Our biggest sale! 50% off your PLUS subscription. Use code SUMMER

What You Need to Know about Dorothy L. Sayers

Dorothy L. Sayers was not only one of the most important mystery writers of the 20th-century, she also wrote classic Christian apologetics about good work done well and Christianity's inherent beauty. Here are the things you need to know about her.

SEO Editor
Updated Apr 16, 2024
What You Need to Know about Dorothy L. Sayers

Maybe you know her mystery novels, or maybe you are reading her Dante translation. However you discover Dorothy L. Sayers (1893-1957), her writing is memorable. Not only was Sayers a memorable writer, but she also lived a remarkable life that included a friendship with C.S. Lewis and shocking many Christians with her plays about Christ’s life.

Dorothy L. Sayers: Table of Contents

Who was Dorothy L. Sayers?

Dorothy L. Sayers (1893–1957) was an English writer, poet, playwright, essayist, and translator. Sayers' works in the detective genre are considered classics of the Golden Age of Detective Fiction.

Apart from her detective novels, Sayers was also a theologian and essayist, and she translated Dante Alighieri's "Divine Comedy" from Italian to English. Her writings on theology and Christianity reflect her deep interest in matters of faith and philosophy.

She was a multifaceted and accomplished writer, contributing significantly to both the realms of literature and Christian thought during her lifetime.

10 Important Events in the Life of Dorothy L. Sayers

1. In 1893, Dorothy L. Sayers was born in Oxford to Reverend Henry Sayers and his wife, Helen.

2. In 1915, Sayers graduated from Somerville College, Oxford. Oxford did not give women degrees, so she didn’t receive her Master of Arts and Bachelor of Arts in Modern Languages until 1920.

3. In 1923, Sayers published her first detective novel, Whose Body? Sayers wrote 11 novels and various short stories featuring the hero, amateur detective Lord Peter Wimsey.

4. In 1924, Sayers gave birth to her only child, John Anthony. Awkward circumstances (see below) led Sayers to give John Anthony to her cousin, Ivy Shrimpton, a foster mother.

5. In 1926, Sayers married WWI veteran and writer Anthony “Mac” Fleming.

6. In 1933, Sayers learned via her publisher that Charles Williams loved her new book The Nine Tailors, which led to them meeting. Williams inspired Sayers’ interest in Dante.

7. In 1941, Sayers’ radio play The Man Born to Be King aired in Britain. She slowly moved from writing detective fiction to dramas and religious nonfiction.

8. In 1942, Sayers wrote a fan letter to C.S. Lewis. They had both become well-known Christian authors (Sayers had recently published The Mind of the Maker, Lewis had published The Screwtape Letters). Their friendship continued until Sayers’ death.

9. In 1949, Penguin Classics published Sayers’ translation of Dante’s Inferno.

10. In 1957, Sayers died unexpectedly at home. Her friend Barbara Reynolds finished her translation of Dante’s Paradiso, the last volume of the Divine Comedy.

10 Important Quotes by Dorothy L. Sayers

1. “If we are going to disbelieve a thing, it seems on the whole to be desirable that we should first find out what, exactly, we are disbelieving.”—from “The Greatest Drama Ever Staged

2. “The only Christian work is good work well done… whether it is church embroidery or sewage farming.”—from “Why Work?”

3. “Let us, in Heaven’s name, drag out the Divine Drama from under the dreadful accumulation of slipshod thinking and trashy sentiment heaped upon it, and set it upon an open stage to startle the world into some sort of vigorous reaction. If the pious are the first to be shocked, so much the worse for the pious.”—from “The Dogma is in the Drama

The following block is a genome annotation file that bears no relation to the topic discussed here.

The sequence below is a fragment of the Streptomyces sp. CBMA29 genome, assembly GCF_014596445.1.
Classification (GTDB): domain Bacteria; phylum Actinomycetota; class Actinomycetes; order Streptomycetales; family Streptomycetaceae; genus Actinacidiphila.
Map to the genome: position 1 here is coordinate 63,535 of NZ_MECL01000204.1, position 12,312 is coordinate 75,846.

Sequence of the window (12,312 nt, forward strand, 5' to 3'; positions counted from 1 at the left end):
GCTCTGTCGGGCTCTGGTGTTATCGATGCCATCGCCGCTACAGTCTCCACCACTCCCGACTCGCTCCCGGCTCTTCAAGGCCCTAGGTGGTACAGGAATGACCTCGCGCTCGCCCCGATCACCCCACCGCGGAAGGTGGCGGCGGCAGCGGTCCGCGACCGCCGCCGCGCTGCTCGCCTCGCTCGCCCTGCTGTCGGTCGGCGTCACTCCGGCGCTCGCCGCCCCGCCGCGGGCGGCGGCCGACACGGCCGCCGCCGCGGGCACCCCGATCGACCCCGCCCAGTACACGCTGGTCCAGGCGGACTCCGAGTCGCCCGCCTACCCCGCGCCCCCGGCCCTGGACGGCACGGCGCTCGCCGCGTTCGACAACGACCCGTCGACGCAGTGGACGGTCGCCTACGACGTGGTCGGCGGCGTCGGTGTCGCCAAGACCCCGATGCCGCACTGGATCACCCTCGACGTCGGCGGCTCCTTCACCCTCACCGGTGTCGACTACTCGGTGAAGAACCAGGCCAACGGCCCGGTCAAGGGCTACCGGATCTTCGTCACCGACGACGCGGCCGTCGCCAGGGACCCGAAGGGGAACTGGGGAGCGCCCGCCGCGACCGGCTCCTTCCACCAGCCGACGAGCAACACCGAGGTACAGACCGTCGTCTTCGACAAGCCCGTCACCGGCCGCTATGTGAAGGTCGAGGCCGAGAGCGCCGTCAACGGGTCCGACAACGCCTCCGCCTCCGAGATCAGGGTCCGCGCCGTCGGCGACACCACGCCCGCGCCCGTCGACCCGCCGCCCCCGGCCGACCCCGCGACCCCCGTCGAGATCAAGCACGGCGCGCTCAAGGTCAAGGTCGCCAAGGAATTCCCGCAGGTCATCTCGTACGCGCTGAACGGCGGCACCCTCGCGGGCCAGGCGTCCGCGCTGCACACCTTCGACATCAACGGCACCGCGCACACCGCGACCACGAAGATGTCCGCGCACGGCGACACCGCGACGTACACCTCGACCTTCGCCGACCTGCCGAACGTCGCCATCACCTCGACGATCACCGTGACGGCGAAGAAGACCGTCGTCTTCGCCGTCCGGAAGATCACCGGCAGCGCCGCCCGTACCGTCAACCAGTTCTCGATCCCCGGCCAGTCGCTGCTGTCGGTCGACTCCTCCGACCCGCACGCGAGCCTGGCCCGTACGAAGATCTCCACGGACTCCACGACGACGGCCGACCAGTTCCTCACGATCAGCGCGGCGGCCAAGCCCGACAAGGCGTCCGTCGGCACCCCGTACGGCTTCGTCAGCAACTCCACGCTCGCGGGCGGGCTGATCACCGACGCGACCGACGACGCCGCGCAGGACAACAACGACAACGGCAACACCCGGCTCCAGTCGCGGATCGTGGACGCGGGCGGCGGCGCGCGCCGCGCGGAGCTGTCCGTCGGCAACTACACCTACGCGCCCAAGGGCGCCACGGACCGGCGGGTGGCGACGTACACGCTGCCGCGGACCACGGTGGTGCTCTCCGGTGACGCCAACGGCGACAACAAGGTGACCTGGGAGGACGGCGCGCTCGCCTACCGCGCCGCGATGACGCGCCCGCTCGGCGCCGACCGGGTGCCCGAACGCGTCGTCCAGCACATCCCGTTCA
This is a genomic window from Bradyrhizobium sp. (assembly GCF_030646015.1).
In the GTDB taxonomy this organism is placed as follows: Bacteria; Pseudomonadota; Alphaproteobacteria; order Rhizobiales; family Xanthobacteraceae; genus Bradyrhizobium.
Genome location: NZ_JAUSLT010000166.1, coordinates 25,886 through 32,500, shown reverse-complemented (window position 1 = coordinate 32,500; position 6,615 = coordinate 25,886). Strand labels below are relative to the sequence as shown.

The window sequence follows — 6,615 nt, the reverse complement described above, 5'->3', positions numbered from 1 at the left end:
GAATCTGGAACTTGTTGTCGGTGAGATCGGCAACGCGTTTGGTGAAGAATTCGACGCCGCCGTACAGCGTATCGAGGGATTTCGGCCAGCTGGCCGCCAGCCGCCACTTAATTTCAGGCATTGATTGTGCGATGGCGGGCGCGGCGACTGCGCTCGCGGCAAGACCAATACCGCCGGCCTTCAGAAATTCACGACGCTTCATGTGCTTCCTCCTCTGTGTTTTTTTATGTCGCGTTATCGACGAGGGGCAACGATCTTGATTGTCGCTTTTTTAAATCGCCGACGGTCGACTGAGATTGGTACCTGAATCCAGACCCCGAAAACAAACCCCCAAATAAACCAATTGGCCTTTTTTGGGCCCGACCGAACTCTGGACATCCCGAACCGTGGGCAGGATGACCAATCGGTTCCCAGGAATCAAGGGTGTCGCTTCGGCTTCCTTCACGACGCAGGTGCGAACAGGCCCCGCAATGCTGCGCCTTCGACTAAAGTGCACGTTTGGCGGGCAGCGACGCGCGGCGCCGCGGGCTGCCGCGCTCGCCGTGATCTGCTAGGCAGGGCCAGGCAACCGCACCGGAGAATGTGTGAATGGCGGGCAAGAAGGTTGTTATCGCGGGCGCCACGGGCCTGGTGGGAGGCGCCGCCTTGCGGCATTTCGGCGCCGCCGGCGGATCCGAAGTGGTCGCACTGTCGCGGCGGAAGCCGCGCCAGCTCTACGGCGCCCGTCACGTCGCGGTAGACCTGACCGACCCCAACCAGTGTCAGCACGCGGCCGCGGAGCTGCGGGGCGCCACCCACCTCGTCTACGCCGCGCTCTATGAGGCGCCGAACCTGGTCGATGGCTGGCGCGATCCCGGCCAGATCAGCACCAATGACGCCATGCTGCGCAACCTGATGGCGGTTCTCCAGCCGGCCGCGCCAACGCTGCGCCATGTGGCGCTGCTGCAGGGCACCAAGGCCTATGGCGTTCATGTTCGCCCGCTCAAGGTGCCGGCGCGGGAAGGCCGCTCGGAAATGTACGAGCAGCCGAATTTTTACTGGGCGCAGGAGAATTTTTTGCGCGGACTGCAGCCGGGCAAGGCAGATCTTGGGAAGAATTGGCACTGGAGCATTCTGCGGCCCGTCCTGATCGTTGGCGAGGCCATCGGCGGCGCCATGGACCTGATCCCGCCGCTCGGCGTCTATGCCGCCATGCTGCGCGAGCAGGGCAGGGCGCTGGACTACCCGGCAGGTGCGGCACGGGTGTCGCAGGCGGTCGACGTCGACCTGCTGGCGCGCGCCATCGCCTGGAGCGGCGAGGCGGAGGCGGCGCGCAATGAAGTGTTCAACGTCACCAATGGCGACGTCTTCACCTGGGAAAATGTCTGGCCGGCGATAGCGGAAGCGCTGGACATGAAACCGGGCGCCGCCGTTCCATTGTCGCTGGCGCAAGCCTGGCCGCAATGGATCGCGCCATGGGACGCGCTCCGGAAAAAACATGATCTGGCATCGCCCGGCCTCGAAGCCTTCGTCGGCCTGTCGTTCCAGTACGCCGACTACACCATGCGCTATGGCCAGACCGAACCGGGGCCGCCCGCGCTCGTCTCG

4. “Christianity does and will challenge almost every conviction you have. That is its business. So don’t blame me—You have been warned!”—from a 1943 letter to T.L. Duff

5. “We may remember that a mediæval guild did insist, not only on the employer’s duty to his workmen, but also on the labourer’s duty to his work.”—from “Creed or Chaos?”

6. “Whether in Hell or in Purgatory, you get what you want—if that is what you really want. If you insist on having your own way, you will get it: Hell is the enjoyment of your own way for ever. If you really want God’s way for you, you will get it in Heaven, and the pains of Purgatory will not deter you, they will be welcomed as the means to that end.”—from Sayers' introduction to her translation of Dante’s Purgatorio

7. “It was left for the present age to enow Covetousness with glamour on a big scale, and to give it a title which it could carry like a flag. It occurred to somebody to call it Enterprise. From the moment of that happy inspiration, Covetousness has gone forward and never looked back.”—from “The Other Six Deadly Sins

8. “Somehow or another, and with the best of intentions, we have shown the world the typical Christian in the likeness of a crashing and rather ill-natured bore—and this in the Name of One Who assuredly never bored a soul in those thirty-three years during which He passed through the world like a flame.”—from “The Dogma is in the Drama

9. “You must be precious to yourself because you are precious to God, remembering that in His sight your neighbour is equally precious, and precious in the same way. You must not do damager to your own soul, or your neighbour’s: you must respect and take all reasonable care of your body and his, because it is God’s property, and should not be treated with careless irreverence.”—from a 1948 letter to Patricia Flavel

10. “Public Enemy No. 1—if you must use these expressions—is a flabby and sentimental theology which necessarily produces flabby and sentimental religious art.”—from a 1941 Letter to Brother George Every

10 Things You Probably Didn’t Know about Dorothy L. Sayers

1. She wrote jingles. From 1922 to 1931, Sayers held her last full-time job as a copywriter for S.H. Benson’s Advertising Agency. She wrote jingles for companies like Colman’s Mustard and Guinness, some still remembered (or used in new variations) today. She is also credited with coining the phrase, “it pays to advertise!”

2. She broke detective fiction. Sayers played a vital role in the Golden Age of Detective Fiction, when writers like G.K. Chesterton and Agatha Christie wrote some of the genre’s greatest stories. As the 1930s progressed, Sayers seems to have become disenchanted with the format and broke its conventions for her 1935 novel Gaudy Night. Many people (including Agatha Christie) criticized her choice. After 1939, Sayers stopped writing detective novels and focused on religious dramas (Zeal of Thy House, The Man Born to Be King) and nonfiction (The Mind of the Maker). Her last years were mainly devoted to nonfiction and translating the Divine Comedy.